Write about the different school districts, and the difference in prices and property taxes between them. Write about the differences in loan programs.
Write advice articles. For instance, explain why home buyers should always read the Homeowners Association documents before buying an affected home. Then explain why home sellers really do need to vacate the house – and take their pets along – when potential buyers are touring.
If you enjoy research and history, learn about the early development of real estate in your community and write about it. That alone should provide material for a half dozen articles.
If you’re writing for your niche, choose real estate topics that affect the people and properties in that niche. For instance, if you’re writing for senior citizens, you could outline the pros and cons of a reverse mortgage – or explain how it’s possible to purchase a home using a reverse mortgage.
What about press releases – and what’s the difference?
A press release needs to be “news,” but it can be a bit more obviously self-serving. For instance, a press release might announce new members to your real estate team, the fact that you attended a State or National REALTOR® convention, or that you just earned a new designation – and what that means. It could also announce an open house or report on a fund-raising event that you’re hosting for your favorite non-profit.
In addition, a press release must be presented in a specific format or it will be immediately round-filed.
Make it easy for editors to use your articles…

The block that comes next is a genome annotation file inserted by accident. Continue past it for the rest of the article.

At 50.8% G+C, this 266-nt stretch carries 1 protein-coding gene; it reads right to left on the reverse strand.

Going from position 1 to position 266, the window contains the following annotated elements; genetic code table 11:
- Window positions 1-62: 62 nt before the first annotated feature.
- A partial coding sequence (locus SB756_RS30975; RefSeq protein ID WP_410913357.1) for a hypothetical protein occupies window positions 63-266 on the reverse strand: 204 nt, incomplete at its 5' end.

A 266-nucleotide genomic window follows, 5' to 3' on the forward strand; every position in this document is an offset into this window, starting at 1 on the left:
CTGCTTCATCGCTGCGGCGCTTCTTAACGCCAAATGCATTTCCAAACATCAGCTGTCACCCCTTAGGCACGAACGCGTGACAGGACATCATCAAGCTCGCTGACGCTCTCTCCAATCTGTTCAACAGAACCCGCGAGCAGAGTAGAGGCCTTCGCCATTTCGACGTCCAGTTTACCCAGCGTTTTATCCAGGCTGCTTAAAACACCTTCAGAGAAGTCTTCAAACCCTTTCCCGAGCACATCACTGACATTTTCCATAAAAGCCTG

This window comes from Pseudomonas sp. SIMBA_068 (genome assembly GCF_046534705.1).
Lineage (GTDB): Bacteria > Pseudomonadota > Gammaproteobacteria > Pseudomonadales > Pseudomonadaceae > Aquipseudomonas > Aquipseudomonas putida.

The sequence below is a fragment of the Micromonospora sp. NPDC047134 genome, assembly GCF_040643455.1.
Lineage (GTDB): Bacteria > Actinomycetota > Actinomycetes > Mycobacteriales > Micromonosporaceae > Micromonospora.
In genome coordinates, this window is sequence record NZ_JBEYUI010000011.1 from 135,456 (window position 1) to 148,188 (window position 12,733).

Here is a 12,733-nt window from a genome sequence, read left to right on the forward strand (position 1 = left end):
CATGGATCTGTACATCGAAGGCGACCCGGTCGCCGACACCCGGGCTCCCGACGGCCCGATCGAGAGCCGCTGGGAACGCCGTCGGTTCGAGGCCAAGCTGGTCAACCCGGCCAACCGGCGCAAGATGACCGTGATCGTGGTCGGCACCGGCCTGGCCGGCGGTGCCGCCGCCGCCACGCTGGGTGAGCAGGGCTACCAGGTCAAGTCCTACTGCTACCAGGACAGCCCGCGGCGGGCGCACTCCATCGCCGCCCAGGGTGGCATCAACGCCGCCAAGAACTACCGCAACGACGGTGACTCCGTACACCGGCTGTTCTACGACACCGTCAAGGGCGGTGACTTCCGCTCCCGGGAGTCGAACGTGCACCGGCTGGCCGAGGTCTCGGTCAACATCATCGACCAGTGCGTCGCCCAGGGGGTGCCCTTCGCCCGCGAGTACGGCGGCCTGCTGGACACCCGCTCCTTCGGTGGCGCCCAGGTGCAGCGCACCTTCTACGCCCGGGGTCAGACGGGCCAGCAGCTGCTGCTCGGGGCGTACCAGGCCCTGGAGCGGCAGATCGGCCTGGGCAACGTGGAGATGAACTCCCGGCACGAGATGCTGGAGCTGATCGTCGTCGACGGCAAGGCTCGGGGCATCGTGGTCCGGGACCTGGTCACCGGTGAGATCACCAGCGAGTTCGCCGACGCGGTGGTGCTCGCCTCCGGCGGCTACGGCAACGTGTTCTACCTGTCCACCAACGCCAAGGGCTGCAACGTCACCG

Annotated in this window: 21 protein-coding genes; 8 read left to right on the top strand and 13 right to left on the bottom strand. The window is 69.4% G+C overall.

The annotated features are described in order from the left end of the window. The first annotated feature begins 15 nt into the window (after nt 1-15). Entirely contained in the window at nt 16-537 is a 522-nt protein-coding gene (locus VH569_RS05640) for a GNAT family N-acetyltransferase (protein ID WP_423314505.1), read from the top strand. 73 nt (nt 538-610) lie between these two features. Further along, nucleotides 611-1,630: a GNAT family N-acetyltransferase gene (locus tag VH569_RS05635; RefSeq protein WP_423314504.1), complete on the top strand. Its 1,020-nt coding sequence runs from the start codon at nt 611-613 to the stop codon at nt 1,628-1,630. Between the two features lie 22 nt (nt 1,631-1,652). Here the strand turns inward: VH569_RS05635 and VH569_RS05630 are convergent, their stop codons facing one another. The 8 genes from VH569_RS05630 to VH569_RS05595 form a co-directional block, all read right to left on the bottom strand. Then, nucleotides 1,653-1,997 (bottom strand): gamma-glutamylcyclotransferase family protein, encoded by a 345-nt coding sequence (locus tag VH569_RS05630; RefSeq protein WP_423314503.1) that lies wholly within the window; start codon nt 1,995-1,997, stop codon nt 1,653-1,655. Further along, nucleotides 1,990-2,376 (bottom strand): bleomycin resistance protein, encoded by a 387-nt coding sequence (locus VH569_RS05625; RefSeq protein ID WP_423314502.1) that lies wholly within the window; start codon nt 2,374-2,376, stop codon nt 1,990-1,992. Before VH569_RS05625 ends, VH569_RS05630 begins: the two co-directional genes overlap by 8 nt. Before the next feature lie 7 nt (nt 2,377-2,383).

Write your articles in a manner that allows for a paragraph or two to be removed without destroying the whole story. This will allow an editor to cut the word count if needed to fit a vacant space.
How to get your foot in the door…
Call the news editor. If yours is a large newspaper with different sections, find out who is in charge of real estate news and call that person. Better yet – go see them in person and take along a sample of an article you would like to submit.
Do ask for guidelines and do ask for a by-line and a link to your email for more information.
Do you have to write the articles yourself?
No. You can use a ghost writer, but do so carefully. Make sure that you know all the facts being reported in the article – and that they are accurate. You would NOT want to be unable to discuss a topic that “you” wrote about. If you state an opinion about how a certain development might affect real estate values, make sure it’s your opinion.
By the way, the topics I’ve mentioned above are also good for your blog and your personal newsletter.
There really is no limit to the number of things you can write about once you start thinking about it.
One more thing… While it’s true that some people don’t read newspapers any more, many still do. AND… if your article is in a newspaper that goes online, those who read only on screen will see it too.
Woman reading newspaper Image courtesy of Ambro at FreeDigitalPhotos.net
Housing graph Image courtesy of hywards at FreeDigitalPhotos.net